In my daily work, I often ssh to a remote server using a terminal emulator. My local machine is a Windows 10 desktop. In this post, I want to share how to make true color work across terminal emulator, nvim and tmux.

# Pick a suitable terminal emulator

Not all terminal emulators support true colors. First, we need to use a terminal emulator that supports true colors. Both zoc terminal and xshell can support this.

To test whether true color works or not, run the following script on the command line:

awk 'BEGIN{
s="/\\/\\/\\/\\/\\"; s=s s s s s s s s;
for (colnum = 0; colnum<77; colnum++) {
r = 255-(colnum*255/76);
g = (colnum*510/76);
b = (colnum*255/76);
if (g>255) g = 510-g;
printf "\033[48;2;%d;%d;%dm", r,g,b;
printf "\033[38;2;%d;%d;%dm", 255-r,255-g,255-b;
printf "%s\033[0m", substr(s,colnum+1,1);
}
printf "\n";
}'


If you can see a smooth color band, then true color has been activated successfully.

# Enable true color in terminal emulator

In zoc terminal, true color support is enabled by default. Previously, true color support is missing in xshell. The latest version of xshell (xshell 7) has added support for true color, but this feature is disabled by default.

To enable true color support in xshell, go to Tools --> Options, click the Advanced Tab page, under Terminal section, check the box Use true color. We need to restart xshell to activate this feature. Open a source code file using nvim, you should see that true color is working properly.

# Make true color work with tmux and nvim

However, if we use nvim inside tmux, the colorscheme is still not right. In order to make true color work inside tmux, we need a few more configuration.

## Set TERM environment variable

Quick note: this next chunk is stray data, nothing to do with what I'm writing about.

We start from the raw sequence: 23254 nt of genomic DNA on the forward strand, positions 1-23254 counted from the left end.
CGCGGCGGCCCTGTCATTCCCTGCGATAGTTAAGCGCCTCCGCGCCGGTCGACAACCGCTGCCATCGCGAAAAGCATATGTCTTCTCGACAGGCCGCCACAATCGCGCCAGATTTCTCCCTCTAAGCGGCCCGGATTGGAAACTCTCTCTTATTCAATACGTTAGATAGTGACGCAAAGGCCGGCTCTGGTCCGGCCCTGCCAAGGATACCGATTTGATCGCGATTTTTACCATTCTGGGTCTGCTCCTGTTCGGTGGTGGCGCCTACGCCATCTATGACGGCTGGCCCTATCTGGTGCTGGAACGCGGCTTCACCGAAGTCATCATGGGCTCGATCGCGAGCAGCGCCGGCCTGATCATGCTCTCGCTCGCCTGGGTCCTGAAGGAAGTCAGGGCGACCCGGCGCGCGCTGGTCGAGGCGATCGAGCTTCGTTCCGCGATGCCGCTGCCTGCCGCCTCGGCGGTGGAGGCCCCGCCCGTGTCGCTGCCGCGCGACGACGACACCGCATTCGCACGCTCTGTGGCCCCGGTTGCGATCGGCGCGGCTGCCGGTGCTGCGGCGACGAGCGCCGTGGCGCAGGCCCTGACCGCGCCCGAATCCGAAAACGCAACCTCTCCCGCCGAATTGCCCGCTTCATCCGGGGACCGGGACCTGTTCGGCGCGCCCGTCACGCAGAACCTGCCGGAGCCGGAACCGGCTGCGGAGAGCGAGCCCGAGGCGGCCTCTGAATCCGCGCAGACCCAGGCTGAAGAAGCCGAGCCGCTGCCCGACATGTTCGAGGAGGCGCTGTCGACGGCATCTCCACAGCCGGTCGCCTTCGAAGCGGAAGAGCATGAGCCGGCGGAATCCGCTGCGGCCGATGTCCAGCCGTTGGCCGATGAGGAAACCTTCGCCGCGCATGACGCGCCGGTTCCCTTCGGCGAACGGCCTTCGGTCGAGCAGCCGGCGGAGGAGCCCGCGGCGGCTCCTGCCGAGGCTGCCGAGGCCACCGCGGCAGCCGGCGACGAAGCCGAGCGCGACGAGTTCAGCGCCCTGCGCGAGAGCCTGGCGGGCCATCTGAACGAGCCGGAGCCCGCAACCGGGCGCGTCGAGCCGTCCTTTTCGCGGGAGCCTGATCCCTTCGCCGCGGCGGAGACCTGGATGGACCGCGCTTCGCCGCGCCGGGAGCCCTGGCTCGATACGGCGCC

The correct way to set the TERM variable is via the terminal emulators.

For zoc terminal, go to Options --> Edit Session Profile. Click Emulations, in the left, choose Xterm from the list of emulations. Check TERM box below, and set it to xterm-256color. On the right, also check the box 256 color support (TERM=xterm-256color).

For xshell, edit the properties of current session (File --> Current Session Properties). Click the Terminal category, and change Terminal Type to xterm-256color.

Restart the current connection. Run command echo $TERM to verify that TERM varialbe has been correctly set to xterm-256color. ## Configure tmux Open tmux config (in $HOME/.tmux.conf) and add the following settings:

# True color settings, see https://jdhao.github.io/2018/10/19/tmux_nvim_true_color/ for the details.
set -g default-terminal "screen-256color"

# If terminal supports true color, use the following options.
set -ga terminal-overrides ",xterm-256color*:Tc"


After these two steps, kill tmux server and start a new tmux session:

tmux kill-server
tmux new -s "test"


Then start nvim, your colorscheme1 should work properly now.

1. A good colorscheme to check is gruvbox, which has great support for true color. ↩︎